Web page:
Second, we announced that we would establish 'Experience Panels' to ensure that the new social security system in Scotland is genuinely built on the voices and experiences of people who have used the previous system. Over 2,400 volunteers from across Scotland have signed up to work with us as part of the Experience Panels

Similarly, in May 2017, we outlined that the first phase of benefits to be delivered by Scotland's new social security system will be: a Carer's Allowance supplement, the Best Start Grant and the Funeral Expense Assistance. The delivery of Carer's Allowance will amount to an investment of more than £30 million a year, whilst the Best Start Grant will see a one-off grant of £600 for the first child in low income families - an increase of £100 on the current rate and a re-introduction of £300 for subsequent children and two payments of £250 each during a child's early years. Both these investments will help many people on low incomes and contribute to our ambitions to reduce child poverty.

Finally, we have also said we will establish a new social security agency to deliver our new devolved benefits. In a statement to Parliament the Minister for Social Security outlined that the private sector will not be involved in the delivery of assessments and that the Agency would have a local presence.

7. Build more social housing

We will deliver more affordable homes in this parliament and are committed to meeting our target for this parliamentary term, as per the advisor's recommendation. During the last parliament, we surpassed our 30,000 target, delivering 33,490 affordable homes, of which 22,523 were for social rent. We have now committed investment of over £3 billion over this Parliamentary term to deliver at least 50,000 affordable homes, of which 35,000 will be for social rent. Housing for social rent already has to meet our accessibility standards, but funding is also available for specialist housing - for example, helping disabled people with more complex needs live independently in their own homes.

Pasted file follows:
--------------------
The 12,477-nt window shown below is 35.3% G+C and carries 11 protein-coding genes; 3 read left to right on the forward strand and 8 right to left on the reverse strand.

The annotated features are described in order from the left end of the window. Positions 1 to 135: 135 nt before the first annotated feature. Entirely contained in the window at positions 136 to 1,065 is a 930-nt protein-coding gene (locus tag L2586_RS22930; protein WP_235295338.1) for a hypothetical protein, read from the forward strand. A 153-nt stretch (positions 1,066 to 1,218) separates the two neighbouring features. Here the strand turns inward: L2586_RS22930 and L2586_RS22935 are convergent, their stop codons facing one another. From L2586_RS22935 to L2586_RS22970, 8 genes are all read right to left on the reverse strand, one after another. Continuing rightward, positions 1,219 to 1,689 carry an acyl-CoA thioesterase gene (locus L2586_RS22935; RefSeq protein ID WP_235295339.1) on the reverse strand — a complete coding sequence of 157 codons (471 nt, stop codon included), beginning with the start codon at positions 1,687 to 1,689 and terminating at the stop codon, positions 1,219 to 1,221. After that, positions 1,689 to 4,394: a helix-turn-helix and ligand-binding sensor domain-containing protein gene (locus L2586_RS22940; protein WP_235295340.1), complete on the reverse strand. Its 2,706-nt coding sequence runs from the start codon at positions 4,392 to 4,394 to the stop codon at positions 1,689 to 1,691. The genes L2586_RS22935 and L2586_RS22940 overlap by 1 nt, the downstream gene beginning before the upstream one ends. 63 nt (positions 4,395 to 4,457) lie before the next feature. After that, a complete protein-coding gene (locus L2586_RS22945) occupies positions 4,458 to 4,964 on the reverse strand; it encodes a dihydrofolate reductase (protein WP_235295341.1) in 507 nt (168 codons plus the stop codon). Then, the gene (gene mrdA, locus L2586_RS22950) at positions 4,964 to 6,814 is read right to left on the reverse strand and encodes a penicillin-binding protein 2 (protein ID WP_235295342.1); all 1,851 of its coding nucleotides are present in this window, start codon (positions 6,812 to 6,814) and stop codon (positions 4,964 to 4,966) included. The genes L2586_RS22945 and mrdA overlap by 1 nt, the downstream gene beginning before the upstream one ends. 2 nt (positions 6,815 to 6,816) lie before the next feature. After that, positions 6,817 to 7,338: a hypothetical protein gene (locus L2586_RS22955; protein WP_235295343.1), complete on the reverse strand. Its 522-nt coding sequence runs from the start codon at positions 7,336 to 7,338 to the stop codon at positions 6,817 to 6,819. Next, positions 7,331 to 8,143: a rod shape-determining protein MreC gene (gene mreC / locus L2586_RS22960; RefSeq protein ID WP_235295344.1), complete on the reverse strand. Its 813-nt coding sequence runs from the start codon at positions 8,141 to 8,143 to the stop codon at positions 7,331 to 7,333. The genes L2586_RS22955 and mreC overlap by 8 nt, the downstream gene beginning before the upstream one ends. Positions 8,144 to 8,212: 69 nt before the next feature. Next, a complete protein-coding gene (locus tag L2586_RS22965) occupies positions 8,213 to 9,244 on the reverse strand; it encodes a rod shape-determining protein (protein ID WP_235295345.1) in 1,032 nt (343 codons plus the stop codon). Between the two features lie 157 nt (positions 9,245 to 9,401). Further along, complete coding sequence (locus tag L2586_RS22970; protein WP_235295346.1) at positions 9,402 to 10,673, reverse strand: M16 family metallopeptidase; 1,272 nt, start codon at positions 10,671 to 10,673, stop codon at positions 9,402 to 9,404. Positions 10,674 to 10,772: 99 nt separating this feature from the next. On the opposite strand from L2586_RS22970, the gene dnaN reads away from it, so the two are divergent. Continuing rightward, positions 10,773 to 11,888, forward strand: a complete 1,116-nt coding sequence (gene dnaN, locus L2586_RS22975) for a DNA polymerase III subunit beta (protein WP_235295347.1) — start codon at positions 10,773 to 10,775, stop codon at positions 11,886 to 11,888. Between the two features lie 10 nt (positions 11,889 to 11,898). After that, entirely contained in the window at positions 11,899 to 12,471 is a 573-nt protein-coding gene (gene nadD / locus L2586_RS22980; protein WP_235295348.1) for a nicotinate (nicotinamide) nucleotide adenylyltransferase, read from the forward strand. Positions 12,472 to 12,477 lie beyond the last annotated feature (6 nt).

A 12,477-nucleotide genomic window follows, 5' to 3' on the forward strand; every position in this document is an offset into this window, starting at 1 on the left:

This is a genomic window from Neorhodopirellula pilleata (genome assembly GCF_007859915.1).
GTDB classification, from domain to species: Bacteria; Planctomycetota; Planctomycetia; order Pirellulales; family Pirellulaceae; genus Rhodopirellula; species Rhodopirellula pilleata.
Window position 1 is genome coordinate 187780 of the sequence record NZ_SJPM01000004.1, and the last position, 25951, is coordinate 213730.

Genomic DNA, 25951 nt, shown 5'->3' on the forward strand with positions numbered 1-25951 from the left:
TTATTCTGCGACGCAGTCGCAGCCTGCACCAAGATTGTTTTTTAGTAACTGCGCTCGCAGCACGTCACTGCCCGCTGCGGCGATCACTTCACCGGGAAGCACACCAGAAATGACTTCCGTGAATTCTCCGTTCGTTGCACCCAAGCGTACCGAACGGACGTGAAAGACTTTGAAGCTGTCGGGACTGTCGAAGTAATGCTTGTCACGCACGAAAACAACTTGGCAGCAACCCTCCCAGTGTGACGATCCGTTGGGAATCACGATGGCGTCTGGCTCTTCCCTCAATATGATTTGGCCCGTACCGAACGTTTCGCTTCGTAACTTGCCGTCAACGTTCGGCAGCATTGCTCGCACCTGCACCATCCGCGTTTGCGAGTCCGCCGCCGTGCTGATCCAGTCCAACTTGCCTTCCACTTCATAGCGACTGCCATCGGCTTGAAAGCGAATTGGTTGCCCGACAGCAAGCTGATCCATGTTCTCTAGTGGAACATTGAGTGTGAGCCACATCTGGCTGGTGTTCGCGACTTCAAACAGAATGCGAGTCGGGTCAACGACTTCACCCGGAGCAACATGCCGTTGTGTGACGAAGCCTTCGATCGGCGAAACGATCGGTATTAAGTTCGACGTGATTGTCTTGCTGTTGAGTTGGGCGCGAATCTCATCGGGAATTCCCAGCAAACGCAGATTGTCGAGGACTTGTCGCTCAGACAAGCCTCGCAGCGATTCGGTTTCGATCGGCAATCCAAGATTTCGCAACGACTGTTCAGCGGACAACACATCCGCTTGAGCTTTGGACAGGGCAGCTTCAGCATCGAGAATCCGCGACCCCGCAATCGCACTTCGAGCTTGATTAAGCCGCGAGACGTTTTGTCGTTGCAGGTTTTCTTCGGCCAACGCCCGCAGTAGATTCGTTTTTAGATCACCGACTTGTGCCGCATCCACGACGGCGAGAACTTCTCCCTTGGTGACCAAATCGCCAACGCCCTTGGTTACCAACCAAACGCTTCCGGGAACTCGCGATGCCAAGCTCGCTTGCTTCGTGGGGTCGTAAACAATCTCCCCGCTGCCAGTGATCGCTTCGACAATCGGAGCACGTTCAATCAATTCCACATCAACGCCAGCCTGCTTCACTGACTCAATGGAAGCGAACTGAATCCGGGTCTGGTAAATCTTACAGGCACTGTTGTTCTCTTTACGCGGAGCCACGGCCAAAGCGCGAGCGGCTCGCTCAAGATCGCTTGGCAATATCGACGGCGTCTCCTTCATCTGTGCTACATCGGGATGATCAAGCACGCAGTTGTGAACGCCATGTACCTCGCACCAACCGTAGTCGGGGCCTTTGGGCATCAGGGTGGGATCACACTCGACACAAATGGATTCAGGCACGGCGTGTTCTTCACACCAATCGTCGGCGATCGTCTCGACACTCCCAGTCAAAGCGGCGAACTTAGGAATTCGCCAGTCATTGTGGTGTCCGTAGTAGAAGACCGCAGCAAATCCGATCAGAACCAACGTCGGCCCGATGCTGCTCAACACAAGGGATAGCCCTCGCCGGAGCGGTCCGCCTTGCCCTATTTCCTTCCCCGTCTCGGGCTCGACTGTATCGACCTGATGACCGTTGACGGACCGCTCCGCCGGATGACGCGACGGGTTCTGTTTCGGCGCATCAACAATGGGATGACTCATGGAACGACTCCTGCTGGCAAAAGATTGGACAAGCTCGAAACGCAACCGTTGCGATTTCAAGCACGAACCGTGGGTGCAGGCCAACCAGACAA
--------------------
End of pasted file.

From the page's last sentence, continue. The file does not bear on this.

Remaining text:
Official statistics published on 13 June 2017, show that in the first year of our five year target period, affordable housing approvals are up 29% on the previous year (period to end March 2017), representing the highest levels of activity in the affordable house-building sector in Scotland since the early 1980s. This indicates a positive pipeline is in place, demonstrating the impact of our £3 billion commitment.

We have set the foundations of a strong affordable housing programme, including making over £590 million in funding available in 2017-18, to allow for the sufficient volume of building required. In order to continue this momentum councils across Scotland have now received long term resource planning assumptions amounting to £1.754 billion to March 2021, which will provide the certainty they need to ramp up their plans to deliver our ambitious 50,000 affordable homes target.

8. Ensure fuel poverty programmes are focused to support those on low incomes, and do more to tackle the poverty premium in home energy costs

We are investing to tackle fuel poverty and increase energy efficiency. The Scottish Government is delivering the Programme for Government commitment to make half a billion pounds available over the next 4 years and, by the end of 2021, we will have allocated over £1 billion pounds since 2009 on tackling fuel poverty and improving energy efficiency. This money will help install energy efficiency measures in thousands of homes across Scotland, and build on the more than one million measures already delivered through a range of programmes to over one million Scottish households since 2008 - helping to make our homes and buildings warmer and cheaper to heat.

We remain committed to tackling fuel poverty. We have recently published our response to both the Scottish Rural Fuel Poverty Task Force and Fuel Poverty Strategic Working Group reports and launched a pilot which will see 220 rural households offered targeted support to cut their energy bills by Home Energy Scotland ( HES).

We also announced an independent panel of four academic experts has been established to review the definition of fuel poverty to ensure help and support is targeted at those who need it most, as recommended by Fuel Poverty Strategic Working Group and mentioned as a concern in the independent advisor's report. Both the pilot and the review will help inform a new fuel poverty strategy and fuel poverty target, to be taken forward through a Warm Homes Bill, which we expect to introduce in 2018.